Richard Craver

Thoughts, Musings And The Occasional Rant

How A Geek Builds A Computer – Part 1

Written By: richardwcraver - Jul• 27•17

So the last new computer I bought was in 2007. I normally build my own, but I was teaching a class at the time my old computer abruptly popped a capacitor on it’s motherboard. So I went to Walmart and ‘mastered the moment’.

Within a few weeks my wife of two months had taken over my new Dell, and I was using her old Windows 2000 Gateway laptop. I’m still not sure how that happened…. Anyway I have made do with a series of lesser computers of various calibers; and along with the economic downturn never really caught back up.

So I’ve decided it was time for a new computer for me, and since the aforementioned Dell died a few months ago and my wife is using an ancient relic I found; it’s time to do this thing!

I don’t buy bleeding edge, because you WILL bleed cash in significant quantities, neither do I want to go too low end and suffer regret for years to come. What I’m aiming for is the value proposition, not necessarily the budget proposition, the sweet spot of money to performance to longevity.

I want the performance of Intel’s middle of the road multicore I5 processor line, but it’s still pretty steep. I currently have a 5 year old I5, so in my mind an I3, though less expensive is just a lateral shift. So I turned my sights to AMD. The A series processors are entry level and really are the equivalent of an Intel Celeron, no thank you. I briefly flirted with the notion of an AMD Ryzen system that is solidly in the I7 market share. But ultimately went with a 6 core FX63xx processor with 8Gb of DDR3 RAM and a 1TB SATA3 drive for my wife’s computer, and an 8 core FX83xx processor with 16GB of DDR3 RAM and a Samsung 250GB M2 PCIe solid state drive; along with matching ASRock motherboards, Cool Master Silencio mini towers and EVGA quiet power supplies.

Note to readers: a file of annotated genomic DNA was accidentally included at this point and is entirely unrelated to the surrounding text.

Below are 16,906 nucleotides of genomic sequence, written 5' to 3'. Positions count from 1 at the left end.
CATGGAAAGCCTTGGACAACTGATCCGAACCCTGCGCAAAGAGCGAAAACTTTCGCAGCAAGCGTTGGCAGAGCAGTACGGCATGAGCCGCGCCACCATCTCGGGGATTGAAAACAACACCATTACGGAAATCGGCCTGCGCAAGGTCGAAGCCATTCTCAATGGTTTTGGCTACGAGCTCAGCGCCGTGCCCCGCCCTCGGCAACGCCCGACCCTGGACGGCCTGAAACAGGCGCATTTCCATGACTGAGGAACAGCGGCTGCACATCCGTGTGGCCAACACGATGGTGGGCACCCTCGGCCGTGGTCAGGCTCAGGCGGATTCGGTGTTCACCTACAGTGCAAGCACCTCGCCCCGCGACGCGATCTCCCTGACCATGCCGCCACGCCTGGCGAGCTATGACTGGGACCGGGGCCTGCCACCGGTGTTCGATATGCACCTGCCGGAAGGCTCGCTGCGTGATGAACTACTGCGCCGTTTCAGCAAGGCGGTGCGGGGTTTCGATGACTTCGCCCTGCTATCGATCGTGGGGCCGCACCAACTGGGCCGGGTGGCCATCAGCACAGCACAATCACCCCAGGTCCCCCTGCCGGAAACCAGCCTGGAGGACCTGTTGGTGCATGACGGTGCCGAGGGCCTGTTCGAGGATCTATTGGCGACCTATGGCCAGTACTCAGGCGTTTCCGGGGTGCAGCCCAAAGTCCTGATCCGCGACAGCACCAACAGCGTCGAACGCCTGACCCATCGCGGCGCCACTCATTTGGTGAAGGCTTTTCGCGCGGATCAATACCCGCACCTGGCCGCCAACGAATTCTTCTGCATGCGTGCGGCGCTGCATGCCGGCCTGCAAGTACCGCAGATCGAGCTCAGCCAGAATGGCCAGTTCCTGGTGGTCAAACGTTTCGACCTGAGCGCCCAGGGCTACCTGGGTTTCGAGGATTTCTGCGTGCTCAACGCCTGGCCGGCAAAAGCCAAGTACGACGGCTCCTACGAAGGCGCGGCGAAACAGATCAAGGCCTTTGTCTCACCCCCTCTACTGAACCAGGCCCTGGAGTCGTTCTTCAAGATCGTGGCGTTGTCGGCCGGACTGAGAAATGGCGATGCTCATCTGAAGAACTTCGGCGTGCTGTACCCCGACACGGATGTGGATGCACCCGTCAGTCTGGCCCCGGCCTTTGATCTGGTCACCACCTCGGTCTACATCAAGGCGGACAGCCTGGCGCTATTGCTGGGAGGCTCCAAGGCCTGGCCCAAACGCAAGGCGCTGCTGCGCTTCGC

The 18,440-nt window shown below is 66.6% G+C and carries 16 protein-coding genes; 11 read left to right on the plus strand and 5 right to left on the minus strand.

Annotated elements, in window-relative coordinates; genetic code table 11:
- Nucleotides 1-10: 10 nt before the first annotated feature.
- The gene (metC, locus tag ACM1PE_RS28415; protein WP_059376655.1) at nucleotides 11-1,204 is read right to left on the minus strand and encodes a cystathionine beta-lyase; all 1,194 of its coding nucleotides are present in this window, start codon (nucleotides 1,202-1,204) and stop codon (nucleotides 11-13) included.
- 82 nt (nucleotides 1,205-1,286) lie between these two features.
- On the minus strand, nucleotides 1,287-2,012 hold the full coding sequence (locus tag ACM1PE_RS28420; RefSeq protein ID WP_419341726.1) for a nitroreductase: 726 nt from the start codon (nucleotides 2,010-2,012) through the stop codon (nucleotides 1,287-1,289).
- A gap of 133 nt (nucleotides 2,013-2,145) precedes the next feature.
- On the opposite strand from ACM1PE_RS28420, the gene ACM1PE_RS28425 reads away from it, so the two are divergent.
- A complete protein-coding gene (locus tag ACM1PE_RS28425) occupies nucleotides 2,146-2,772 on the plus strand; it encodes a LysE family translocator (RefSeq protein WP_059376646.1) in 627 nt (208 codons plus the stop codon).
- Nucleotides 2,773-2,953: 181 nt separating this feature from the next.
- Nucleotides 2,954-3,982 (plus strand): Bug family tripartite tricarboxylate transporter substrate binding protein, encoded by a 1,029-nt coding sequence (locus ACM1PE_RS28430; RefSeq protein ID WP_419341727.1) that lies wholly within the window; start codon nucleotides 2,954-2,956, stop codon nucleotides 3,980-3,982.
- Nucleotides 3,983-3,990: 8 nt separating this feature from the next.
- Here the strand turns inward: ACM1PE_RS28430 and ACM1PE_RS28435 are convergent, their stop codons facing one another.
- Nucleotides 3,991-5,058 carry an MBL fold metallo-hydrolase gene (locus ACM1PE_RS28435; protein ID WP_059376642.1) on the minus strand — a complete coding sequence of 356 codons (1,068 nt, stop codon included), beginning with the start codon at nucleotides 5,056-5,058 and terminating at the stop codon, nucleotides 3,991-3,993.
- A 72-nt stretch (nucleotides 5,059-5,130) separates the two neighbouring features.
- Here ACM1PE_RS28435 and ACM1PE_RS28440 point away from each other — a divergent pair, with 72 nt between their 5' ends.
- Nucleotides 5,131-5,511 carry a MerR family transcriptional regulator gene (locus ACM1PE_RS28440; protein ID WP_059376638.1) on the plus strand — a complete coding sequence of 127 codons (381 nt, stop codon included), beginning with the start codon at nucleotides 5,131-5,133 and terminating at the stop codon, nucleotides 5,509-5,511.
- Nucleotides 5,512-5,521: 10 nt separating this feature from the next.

My computer

Her computer

I got busy with Amazon, and all the pieces started showing up yesterday from all the carriers, the Windows 10 DVDs showed up today and it was time to unbox.

Tonight, being good geek, I pulled out the 1TB drive for her computer and put it on my test/data recovery computer to run SpinRite drive maintenance utility over the whole drive before the first speck of data hits the platters. This may take a few days, but I will be assured that the drive’s sectors are all in good working order. Getting a NEW drive doesn’t guarantee a GOOD drive, I trust SpinRite to give me the utmost confidence when things start going together.

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